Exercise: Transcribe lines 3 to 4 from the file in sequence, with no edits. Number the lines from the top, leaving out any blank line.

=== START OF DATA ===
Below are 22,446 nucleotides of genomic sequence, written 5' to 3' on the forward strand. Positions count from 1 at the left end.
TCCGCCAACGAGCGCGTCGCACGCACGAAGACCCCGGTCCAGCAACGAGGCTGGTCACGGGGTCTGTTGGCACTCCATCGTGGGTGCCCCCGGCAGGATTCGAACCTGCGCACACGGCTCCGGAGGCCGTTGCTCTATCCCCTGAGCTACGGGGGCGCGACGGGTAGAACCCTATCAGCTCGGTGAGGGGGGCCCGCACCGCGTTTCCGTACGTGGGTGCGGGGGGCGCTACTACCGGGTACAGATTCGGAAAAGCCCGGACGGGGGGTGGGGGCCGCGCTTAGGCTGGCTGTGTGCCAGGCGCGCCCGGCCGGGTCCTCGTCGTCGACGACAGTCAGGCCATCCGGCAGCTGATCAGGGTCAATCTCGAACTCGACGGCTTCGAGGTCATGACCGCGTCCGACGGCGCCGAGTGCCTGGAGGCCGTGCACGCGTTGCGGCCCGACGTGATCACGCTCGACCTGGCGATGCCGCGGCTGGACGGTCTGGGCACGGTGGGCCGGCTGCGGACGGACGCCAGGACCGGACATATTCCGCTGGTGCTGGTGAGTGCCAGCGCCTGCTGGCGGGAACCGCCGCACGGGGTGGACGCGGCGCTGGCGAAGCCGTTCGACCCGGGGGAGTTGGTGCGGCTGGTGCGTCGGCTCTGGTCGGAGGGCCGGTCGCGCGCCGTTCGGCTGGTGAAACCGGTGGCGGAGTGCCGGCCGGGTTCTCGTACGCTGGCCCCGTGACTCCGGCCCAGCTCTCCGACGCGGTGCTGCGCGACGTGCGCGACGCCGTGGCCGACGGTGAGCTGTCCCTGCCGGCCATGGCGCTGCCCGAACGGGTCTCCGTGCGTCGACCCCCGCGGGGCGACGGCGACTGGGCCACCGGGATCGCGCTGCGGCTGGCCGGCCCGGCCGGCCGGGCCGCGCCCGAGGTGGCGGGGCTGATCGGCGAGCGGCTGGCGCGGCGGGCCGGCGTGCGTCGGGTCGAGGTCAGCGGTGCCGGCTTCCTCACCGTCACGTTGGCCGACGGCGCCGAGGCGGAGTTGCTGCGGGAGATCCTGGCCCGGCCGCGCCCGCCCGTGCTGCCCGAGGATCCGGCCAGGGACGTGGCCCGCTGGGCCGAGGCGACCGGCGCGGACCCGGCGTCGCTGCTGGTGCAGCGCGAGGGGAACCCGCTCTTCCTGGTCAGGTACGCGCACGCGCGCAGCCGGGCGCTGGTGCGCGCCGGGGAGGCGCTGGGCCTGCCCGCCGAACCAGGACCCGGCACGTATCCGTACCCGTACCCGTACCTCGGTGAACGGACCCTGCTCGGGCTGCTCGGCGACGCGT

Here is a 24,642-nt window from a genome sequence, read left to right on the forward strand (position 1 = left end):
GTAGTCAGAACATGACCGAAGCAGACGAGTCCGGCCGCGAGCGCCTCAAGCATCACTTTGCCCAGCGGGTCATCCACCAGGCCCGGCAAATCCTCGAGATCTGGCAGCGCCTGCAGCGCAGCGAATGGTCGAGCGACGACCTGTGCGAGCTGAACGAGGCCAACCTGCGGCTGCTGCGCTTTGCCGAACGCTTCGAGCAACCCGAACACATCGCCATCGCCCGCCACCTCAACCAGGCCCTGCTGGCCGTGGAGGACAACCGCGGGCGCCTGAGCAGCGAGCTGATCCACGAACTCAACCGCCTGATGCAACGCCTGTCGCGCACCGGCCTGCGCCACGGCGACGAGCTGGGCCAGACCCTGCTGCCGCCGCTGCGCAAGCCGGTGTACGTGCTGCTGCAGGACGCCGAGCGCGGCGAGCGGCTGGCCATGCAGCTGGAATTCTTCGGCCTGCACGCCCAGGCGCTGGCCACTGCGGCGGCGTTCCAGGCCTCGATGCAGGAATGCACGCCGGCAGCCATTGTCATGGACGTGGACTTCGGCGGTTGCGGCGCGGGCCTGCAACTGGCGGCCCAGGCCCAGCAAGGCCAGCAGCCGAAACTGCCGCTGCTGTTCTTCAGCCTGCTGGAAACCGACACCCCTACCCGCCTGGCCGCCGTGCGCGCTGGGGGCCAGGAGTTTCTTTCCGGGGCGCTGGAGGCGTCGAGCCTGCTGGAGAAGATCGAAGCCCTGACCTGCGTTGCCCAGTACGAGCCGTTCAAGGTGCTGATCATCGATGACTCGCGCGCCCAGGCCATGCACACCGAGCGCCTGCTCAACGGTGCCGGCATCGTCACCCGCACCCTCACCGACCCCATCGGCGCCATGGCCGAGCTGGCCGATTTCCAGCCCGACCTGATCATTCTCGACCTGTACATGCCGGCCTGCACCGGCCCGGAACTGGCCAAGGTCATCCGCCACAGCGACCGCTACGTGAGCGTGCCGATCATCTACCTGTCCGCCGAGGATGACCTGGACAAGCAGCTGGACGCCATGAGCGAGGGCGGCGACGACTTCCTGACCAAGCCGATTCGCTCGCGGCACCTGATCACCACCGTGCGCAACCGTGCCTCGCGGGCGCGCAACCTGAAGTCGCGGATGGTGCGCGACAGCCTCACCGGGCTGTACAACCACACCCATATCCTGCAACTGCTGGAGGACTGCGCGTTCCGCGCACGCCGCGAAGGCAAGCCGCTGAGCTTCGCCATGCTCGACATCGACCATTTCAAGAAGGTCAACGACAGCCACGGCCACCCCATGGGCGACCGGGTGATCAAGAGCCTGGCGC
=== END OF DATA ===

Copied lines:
Here is a 24,642-nt window from a genome sequence, read left to right on the forward strand (position 1 = left end):
GTAGTCAGAACATGACCGAAGCAGACGAGTCCGGCCGCGAGCGCCTCAAGCATCACTTTGCCCAGCGGGTCATCCACCAGGCCCGGCAAATCCTCGAGATCTGGCAGCGCCTGCAGCGCAGCGAATGGTCGAGCGACGACCTGTGCGAGCTGAACGAGGCCAACCTGCGGCTGCTGCGCTTTGCCGAACGCTTCGAGCAACCCGAACACATCGCCATCGCCCGCCACCTCAACCAGGCCCTGCTGGCCGTGGAGGACAACCGCGGGCGCCTGAGCAGCGAGCTGATCCACGAACTCAACCGCCTGATGCAACGCCTGTCGCGCACCGGCCTGCGCCACGGCGACGAGCTGGGCCAGACCCTGCTGCCGCCGCTGCGCAAGCCGGTGTACGTGCTGCTGCAGGACGCCGAGCGCGGCGAGCGGCTGGCCATGCAGCTGGAATTCTTCGGCCTGCACGCCCAGGCGCTGGCCACTGCGGCGGCGTTCCAGGCCTCGATGCAGGAATGCACGCCGGCAGCCATTGTCATGGACGTGGACTTCGGCGGTTGCGGCGCGGGCCTGCAACTGGCGGCCCAGGCCCAGCAAGGCCAGCAGCCGAAACTGCCGCTGCTGTTCTTCAGCCTGCTGGAAACCGACACCCCTACCCGCCTGGCCGCCGTGCGCGCTGGGGGCCAGGAGTTTCTTTCCGGGGCGCTGGAGGCGTCGAGCCTGCTGGAGAAGATCGAAGCCCTGACCTGCGTTGCCCAGTACGAGCCGTTCAAGGTGCTGATCATCGATGACTCGCGCGCCCAGGCCATGCACACCGAGCGCCTGCTCAACGGTGCCGGCATCGTCACCCGCACCCTCACCGACCCCATCGGCGCCATGGCCGAGCTGGCCGATTTCCAGCCCGACCTGATCATTCTCGACCTGTACATGCCGGCCTGCACCGGCCCGGAACTGGCCAAGGTCATCCGCCACAGCGACCGCTACGTGAGCGTGCCGATCATCTACCTGTCCGCCGAGGATGACCTGGACAAGCAGCTGGACGCCATGAGCGAGGGCGGCGACGACTTCCTGACCAAGCCGATTCGCTCGCGGCACCTGATCACCACCGTGCGCAACCGTGCCTCGCGGGCGCGCAACCTGAAGTCGCGGATGGTGCGCGACAGCCTCACCGGGCTGTACAACCACACCCATATCCTGCAACTGCTGGAGGACTGCGCGTTCCGCGCACGCCGCGAAGGCAAGCCGCTGAGCTTCGCCATGCTCGACATCGACCATTTCAAGAAGGTCAACGACAGCCACGGCCACCCCATGGGCGACCGGGTGATCAAGAGCCTGGCGC